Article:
I am in a public reading tomorrow at 4 PM.
I hope if you are in or near the Berkshires, you might consider joining us.
The Mount, summer home of Edith Wharton, is such an elegant place to gather with writers.
I will be reading the selection I wrote that is included in Writing Fire: An Anthology Celebrating the Power of Women Writers, published by Green Fire Press earlier this year.
For women, then, poetry is not a luxury. It is a vital necessity of our existence. It forms the quality of the light within which we predicate our hopes and dreams toward survival and change, first made into language, then into idea, then into more tangible action. Poetry is the way we help give name to the nameless so it can be thought. The farthest horizons of our hopes and fears are cobbled by our poems, carved from the rock experiences of our daily lives.
On the days that my children are in transit
Zone 3, row 8, seat 3B,
dropping in to canyons, laden with heavy backpacks and little water,
on buses crammed with athletes smelling of the game,
I pace our house.
I trip over disorder,
apply tea and weed the chard,
but in no way can I land,
as if my attention is necessary
to the meshing of gears, the geometry of loft,
to passing lanes and winking blinkers,
as if the flapping wings of my own heart
are necessary and required for this
and every passage.
I am sure of it.
Their safe travels
and the grace of angels.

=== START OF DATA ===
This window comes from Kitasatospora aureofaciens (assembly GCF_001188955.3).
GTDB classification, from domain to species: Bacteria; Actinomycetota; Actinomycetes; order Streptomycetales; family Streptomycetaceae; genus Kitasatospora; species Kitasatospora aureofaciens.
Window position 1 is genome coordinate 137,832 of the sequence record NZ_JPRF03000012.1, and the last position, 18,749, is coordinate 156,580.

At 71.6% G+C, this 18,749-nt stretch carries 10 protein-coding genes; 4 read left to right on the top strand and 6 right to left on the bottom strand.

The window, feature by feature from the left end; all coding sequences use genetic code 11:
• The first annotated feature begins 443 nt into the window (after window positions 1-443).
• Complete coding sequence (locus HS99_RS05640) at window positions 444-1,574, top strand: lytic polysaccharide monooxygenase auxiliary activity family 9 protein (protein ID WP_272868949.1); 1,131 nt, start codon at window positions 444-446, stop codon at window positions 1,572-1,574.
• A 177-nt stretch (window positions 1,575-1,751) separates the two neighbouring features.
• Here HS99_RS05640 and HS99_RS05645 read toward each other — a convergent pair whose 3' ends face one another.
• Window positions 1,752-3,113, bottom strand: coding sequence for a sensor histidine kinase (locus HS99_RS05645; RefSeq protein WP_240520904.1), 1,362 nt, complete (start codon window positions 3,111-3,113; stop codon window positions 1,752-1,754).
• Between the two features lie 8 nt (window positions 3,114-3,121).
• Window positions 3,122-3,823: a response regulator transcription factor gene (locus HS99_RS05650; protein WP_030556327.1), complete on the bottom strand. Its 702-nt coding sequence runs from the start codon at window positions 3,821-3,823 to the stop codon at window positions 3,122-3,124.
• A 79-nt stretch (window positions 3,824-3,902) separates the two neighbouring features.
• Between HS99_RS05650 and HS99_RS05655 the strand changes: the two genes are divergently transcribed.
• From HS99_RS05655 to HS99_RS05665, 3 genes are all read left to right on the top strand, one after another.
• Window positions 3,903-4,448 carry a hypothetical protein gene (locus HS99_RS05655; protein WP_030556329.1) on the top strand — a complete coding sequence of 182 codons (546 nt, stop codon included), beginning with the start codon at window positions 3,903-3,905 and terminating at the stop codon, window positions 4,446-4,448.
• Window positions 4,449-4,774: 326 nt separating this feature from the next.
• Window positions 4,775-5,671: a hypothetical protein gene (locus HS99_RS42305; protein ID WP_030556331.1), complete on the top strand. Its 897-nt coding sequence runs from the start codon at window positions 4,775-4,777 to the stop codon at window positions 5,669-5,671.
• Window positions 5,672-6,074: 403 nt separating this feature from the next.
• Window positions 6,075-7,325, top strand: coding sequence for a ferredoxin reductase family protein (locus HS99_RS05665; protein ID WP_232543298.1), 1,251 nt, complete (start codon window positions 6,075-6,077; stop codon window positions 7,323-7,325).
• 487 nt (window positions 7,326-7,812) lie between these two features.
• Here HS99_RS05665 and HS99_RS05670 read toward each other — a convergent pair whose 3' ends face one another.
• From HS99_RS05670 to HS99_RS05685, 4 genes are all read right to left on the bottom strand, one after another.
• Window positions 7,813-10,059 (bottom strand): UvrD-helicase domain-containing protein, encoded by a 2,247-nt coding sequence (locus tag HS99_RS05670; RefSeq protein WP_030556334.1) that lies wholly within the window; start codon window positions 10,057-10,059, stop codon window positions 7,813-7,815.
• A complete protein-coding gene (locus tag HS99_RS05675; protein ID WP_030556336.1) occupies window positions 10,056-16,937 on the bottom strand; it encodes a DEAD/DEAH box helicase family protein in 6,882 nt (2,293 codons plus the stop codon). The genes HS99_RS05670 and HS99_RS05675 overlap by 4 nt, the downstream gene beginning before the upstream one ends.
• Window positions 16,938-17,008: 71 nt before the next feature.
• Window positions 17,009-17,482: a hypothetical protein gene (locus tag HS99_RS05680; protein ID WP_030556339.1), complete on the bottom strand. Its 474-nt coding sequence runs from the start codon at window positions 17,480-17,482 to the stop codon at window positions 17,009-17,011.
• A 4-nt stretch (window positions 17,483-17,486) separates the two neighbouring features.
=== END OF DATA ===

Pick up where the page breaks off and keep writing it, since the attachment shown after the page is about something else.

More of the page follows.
June 27, 2015
Suzi Banks Baum
This is how I work, between visual and literary.
This is how we will work in my Mapping Motherhood workshop at the International Women’s Writing Guild starting on July 24, 2015.
You can join us for part or all of the conference by going here.
How about you? What happens when your kids are on the loose? Do you have visions of Evil Knievel?
As a mother, you wake up with what-ifs in the middle of the night when the kid with the cold is suddenly sleeping quietly after hours of coughing and wheezing. You wake up from a surprising sleep you didn’t expect to get, and the what-ifs are sitting on your chest. You get up and stand over that child, watching her breathe, holding your own breath so that nothing, not even the soft purr of your relief, would disturb her rest. What-ifs are the thoughts that inch you towards answers that are founded in your instinct, where your soul sends messages in the form of questions.
What-ifs sound the alarm of potential change. What-ifs are where innovation and dreams meet. Depending on the setting they can be equally exhilarating as terrifying. It depends on where you are standing. They are what edge you off the cliff and into the gleaming waters of Superior, feet first, slicing in to water so cold that it takes no effort to clamber up the rocks to do it again.
In to Superior
Back to the cliff